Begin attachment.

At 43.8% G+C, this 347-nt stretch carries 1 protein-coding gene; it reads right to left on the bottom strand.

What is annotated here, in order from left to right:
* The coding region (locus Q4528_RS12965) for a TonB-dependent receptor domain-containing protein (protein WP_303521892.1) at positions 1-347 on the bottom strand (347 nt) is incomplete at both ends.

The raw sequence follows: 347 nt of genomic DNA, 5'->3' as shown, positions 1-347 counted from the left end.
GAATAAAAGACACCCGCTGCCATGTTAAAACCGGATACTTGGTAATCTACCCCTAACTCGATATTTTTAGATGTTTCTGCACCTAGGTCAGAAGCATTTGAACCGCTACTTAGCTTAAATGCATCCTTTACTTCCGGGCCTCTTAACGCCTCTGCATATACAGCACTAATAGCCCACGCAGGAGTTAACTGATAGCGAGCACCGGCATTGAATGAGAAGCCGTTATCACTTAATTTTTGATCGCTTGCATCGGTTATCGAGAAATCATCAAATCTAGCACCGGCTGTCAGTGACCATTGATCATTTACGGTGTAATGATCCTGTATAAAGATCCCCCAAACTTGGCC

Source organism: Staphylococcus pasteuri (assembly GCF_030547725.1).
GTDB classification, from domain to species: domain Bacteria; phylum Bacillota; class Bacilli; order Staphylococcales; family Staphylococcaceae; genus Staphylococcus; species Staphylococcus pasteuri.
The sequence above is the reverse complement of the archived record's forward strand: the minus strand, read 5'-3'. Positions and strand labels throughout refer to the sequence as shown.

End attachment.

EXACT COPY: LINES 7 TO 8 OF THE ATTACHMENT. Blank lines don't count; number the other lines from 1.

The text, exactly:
GTDB classification, from domain to species: domain Bacteria; phylum Bacillota; class Bacilli; order Staphylococcales; family Staphylococcaceae; genus Staphylococcus; species Staphylococcus pasteuri.
The sequence above is the reverse complement of the archived record's forward strand: the minus strand, read 5'-3'. Positions and strand labels throughout refer to the sequence as shown.